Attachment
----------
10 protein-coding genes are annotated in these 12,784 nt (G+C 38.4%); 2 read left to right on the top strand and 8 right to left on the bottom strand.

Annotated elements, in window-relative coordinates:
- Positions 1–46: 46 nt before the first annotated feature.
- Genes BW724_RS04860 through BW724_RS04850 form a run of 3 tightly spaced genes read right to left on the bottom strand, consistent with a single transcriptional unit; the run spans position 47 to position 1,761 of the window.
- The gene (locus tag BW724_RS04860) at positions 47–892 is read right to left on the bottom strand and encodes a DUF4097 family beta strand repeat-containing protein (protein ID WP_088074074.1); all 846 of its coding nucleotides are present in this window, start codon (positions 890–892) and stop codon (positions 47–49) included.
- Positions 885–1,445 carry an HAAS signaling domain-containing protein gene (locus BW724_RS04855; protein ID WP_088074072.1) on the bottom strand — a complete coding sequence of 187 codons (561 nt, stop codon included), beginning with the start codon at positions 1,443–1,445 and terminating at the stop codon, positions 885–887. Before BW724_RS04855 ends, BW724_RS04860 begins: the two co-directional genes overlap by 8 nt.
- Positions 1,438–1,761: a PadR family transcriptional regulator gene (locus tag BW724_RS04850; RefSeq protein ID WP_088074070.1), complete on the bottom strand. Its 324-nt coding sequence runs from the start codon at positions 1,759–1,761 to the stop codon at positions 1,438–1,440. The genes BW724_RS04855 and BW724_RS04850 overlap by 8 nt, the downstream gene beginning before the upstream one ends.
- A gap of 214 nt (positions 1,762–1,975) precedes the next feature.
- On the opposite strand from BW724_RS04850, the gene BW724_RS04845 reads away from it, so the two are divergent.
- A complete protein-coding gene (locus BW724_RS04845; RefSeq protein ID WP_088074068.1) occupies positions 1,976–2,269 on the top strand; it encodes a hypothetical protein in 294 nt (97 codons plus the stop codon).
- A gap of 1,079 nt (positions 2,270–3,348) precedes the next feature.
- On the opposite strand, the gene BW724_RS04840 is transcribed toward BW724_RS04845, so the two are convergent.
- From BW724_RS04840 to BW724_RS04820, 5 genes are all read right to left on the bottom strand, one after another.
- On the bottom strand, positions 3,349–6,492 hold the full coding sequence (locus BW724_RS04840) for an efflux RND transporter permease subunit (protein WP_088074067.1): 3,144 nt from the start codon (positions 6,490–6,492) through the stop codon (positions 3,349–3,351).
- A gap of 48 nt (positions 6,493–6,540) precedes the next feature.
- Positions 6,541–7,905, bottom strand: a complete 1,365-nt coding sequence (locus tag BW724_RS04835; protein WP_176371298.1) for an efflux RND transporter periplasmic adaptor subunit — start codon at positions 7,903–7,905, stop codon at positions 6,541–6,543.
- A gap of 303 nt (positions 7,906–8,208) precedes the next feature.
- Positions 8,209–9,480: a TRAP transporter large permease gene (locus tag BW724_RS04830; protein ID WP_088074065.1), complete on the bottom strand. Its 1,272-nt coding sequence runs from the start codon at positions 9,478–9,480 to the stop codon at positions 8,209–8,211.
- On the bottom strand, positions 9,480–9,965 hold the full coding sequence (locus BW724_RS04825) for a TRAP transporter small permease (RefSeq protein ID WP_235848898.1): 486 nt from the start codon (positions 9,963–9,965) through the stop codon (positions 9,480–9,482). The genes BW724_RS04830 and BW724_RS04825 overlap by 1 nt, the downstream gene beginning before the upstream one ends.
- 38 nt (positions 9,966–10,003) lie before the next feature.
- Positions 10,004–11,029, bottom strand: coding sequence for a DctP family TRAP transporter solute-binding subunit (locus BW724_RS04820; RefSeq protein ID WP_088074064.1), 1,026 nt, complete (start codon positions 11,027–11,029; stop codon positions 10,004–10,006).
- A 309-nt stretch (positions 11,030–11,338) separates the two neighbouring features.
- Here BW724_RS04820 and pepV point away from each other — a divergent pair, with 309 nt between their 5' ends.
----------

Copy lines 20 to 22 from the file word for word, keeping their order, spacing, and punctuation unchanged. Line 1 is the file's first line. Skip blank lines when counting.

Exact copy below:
- 38 nt (positions 9,966–10,003) lie before the next feature.
- Positions 10,004–11,029, bottom strand: coding sequence for a DctP family TRAP transporter solute-binding subunit (locus BW724_RS04820; RefSeq protein ID WP_088074064.1), 1,026 nt, complete (start codon positions 11,027–11,029; stop codon positions 10,004–10,006).
- A 309-nt stretch (positions 11,030–11,338) separates the two neighbouring features.